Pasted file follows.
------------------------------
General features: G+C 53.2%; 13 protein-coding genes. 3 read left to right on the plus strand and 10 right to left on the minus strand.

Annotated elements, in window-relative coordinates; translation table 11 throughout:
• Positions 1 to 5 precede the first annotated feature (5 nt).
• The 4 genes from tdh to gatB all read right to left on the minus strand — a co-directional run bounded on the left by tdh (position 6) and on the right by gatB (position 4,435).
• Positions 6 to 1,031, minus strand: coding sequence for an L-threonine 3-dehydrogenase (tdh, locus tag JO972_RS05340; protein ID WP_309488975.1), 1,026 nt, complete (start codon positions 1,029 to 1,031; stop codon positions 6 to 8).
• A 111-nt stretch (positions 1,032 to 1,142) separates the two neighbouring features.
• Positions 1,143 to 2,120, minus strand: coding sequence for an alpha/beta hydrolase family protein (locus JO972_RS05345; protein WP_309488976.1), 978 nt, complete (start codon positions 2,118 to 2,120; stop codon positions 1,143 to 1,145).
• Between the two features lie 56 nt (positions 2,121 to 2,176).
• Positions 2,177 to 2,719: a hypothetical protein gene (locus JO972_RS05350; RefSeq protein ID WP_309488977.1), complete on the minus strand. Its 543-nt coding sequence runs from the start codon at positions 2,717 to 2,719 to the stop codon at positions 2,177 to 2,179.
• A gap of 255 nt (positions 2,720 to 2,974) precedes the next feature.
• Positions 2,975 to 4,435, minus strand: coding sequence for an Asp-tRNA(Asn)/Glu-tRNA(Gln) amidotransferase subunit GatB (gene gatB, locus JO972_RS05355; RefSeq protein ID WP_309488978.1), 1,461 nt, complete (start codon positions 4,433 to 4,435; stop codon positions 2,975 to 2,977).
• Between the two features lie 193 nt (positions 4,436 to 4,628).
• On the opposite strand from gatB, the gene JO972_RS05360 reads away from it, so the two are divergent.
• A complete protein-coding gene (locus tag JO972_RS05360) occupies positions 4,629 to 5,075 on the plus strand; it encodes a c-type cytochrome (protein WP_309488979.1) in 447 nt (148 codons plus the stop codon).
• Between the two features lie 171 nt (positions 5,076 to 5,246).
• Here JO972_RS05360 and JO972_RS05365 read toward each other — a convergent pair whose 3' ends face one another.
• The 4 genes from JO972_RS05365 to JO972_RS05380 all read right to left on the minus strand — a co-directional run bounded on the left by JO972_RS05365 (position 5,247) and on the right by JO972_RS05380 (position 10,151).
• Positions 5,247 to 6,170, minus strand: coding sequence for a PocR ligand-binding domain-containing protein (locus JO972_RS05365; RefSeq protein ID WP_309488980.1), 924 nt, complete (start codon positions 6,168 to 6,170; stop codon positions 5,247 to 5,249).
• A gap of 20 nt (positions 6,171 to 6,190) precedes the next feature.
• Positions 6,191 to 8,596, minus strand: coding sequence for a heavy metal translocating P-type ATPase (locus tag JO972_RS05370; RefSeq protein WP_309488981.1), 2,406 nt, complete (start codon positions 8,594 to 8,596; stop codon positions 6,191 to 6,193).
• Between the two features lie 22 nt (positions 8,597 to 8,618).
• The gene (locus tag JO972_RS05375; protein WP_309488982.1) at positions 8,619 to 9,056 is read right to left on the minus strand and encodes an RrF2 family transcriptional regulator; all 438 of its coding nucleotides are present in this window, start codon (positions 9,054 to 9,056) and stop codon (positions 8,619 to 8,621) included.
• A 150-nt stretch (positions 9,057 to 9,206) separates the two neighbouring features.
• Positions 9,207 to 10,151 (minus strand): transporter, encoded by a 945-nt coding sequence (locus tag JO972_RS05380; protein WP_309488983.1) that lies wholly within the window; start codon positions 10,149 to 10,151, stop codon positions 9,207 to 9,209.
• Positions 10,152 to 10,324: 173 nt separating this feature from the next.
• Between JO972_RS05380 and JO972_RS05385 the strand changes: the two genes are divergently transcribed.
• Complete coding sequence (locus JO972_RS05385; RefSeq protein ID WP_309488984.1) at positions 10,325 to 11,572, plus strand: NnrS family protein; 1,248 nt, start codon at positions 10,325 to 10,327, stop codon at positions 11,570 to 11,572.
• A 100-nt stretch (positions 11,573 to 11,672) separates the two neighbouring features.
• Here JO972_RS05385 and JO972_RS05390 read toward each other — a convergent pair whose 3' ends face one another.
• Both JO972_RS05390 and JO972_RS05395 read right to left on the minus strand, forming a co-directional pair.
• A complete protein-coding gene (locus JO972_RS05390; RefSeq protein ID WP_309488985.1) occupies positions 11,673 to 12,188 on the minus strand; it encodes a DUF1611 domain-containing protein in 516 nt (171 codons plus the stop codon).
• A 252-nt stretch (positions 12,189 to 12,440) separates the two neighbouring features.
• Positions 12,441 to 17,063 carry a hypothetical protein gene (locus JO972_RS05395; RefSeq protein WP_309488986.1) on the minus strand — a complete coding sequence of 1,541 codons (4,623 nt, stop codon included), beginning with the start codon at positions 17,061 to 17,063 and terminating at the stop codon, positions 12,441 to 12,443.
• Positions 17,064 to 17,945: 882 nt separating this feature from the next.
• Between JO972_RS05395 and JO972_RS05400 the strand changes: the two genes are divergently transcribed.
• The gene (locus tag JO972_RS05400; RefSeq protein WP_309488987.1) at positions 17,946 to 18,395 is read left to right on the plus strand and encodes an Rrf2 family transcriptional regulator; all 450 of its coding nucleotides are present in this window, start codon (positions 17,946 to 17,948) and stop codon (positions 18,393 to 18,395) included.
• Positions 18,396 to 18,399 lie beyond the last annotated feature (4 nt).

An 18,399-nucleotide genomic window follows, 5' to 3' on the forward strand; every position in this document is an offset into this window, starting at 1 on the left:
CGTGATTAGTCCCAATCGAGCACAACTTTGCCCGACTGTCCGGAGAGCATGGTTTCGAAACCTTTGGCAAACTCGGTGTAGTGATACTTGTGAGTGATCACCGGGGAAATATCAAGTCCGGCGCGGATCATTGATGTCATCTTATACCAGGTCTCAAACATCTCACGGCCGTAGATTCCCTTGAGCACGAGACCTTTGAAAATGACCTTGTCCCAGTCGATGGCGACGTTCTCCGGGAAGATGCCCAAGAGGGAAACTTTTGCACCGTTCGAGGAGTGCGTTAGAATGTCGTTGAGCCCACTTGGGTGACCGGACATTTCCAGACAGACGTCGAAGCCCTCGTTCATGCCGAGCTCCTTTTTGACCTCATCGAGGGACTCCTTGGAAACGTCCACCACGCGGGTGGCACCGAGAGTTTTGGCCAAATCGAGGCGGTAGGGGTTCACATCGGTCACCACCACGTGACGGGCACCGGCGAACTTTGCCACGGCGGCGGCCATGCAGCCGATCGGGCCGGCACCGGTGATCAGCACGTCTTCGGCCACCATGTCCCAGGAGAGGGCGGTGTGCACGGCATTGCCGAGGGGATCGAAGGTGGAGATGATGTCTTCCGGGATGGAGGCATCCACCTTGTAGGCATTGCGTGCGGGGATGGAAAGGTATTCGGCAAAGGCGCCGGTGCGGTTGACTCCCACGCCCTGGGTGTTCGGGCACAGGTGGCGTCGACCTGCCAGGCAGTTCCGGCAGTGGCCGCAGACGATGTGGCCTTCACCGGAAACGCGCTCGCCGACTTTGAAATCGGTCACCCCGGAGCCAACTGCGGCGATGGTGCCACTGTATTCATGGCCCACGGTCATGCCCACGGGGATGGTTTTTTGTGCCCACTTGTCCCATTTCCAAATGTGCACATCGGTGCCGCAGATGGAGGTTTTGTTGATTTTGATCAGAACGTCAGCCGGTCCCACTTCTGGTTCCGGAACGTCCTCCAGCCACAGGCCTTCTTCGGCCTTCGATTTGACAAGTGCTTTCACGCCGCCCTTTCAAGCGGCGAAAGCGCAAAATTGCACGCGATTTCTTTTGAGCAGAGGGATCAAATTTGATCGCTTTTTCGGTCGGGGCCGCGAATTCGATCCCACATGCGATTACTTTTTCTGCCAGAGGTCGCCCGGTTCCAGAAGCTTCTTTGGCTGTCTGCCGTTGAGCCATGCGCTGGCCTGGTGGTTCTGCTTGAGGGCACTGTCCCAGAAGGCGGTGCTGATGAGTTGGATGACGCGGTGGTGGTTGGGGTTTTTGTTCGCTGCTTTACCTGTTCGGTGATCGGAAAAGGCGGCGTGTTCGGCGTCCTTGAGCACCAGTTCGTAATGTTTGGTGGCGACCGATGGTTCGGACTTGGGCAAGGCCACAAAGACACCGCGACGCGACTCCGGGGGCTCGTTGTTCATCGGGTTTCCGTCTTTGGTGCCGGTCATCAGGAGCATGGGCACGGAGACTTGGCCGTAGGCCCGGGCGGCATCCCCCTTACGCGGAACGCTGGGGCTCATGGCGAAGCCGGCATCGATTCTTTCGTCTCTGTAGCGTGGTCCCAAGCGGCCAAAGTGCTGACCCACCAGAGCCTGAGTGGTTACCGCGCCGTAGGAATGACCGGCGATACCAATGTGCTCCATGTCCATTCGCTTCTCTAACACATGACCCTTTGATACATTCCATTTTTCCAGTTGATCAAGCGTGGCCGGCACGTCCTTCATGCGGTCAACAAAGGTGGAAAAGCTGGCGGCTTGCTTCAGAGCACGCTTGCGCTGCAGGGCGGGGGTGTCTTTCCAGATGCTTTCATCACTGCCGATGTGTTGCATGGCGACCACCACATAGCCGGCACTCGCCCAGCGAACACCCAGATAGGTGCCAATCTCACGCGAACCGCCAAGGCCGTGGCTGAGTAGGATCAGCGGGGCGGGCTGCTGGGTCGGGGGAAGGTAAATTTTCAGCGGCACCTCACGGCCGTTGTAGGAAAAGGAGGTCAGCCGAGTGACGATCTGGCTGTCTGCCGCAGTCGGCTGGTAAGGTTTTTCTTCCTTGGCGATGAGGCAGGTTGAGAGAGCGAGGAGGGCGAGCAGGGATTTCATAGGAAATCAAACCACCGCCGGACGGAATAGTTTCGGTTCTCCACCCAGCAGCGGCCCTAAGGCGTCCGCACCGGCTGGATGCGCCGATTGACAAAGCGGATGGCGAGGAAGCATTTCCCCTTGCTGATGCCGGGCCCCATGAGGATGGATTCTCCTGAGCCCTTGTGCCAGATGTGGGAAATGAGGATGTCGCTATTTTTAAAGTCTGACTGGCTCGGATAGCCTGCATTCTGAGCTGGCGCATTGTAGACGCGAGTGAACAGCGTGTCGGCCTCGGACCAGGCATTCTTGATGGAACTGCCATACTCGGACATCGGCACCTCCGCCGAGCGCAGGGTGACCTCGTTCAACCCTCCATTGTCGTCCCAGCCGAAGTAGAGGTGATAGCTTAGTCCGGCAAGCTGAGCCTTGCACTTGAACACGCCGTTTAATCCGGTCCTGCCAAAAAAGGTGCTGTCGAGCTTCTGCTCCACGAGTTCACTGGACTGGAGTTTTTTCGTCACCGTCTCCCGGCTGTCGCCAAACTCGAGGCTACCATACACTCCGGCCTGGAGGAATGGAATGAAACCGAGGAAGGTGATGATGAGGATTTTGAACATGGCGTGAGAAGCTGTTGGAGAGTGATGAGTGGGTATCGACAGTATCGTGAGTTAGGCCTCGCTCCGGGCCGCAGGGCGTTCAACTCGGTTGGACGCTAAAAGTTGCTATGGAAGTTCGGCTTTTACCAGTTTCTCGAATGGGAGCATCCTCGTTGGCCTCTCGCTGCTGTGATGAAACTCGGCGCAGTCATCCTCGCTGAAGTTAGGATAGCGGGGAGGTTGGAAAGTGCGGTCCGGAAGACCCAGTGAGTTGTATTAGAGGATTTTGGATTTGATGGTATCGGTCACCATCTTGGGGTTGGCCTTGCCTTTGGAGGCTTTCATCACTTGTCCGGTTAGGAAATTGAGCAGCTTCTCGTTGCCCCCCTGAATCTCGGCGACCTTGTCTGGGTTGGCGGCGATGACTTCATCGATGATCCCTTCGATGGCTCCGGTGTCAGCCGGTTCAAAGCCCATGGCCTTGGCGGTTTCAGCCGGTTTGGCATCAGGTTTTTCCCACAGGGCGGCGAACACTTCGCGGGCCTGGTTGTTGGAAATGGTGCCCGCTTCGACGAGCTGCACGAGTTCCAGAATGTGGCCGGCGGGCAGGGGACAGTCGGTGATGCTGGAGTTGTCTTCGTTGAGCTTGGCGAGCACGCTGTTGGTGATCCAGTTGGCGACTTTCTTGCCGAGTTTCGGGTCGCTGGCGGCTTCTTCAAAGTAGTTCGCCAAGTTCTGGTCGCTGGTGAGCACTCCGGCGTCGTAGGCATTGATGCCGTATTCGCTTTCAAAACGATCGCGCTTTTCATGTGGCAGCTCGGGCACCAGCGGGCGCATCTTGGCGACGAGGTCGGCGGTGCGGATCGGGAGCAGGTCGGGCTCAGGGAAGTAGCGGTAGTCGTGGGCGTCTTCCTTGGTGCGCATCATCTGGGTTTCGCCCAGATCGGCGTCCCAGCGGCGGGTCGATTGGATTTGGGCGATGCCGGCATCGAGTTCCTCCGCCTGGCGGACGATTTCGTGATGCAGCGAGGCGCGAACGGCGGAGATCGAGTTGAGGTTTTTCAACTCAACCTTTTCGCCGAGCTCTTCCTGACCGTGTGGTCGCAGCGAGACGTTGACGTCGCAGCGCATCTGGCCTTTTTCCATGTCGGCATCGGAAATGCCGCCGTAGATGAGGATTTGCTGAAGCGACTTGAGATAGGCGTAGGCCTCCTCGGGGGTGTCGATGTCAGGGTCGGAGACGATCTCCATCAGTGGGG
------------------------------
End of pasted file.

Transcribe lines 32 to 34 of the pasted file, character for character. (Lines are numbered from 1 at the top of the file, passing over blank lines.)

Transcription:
• A 252-nt stretch (positions 12,189 to 12,440) separates the two neighbouring features.
• Positions 12,441 to 17,063 carry a hypothetical protein gene (locus JO972_RS05395; RefSeq protein WP_309488986.1) on the minus strand — a complete coding sequence of 1,541 codons (4,623 nt, stop codon included), beginning with the start codon at positions 17,061 to 17,063 and terminating at the stop codon, positions 12,441 to 12,443.
• Positions 17,064 to 17,945: 882 nt separating this feature from the next.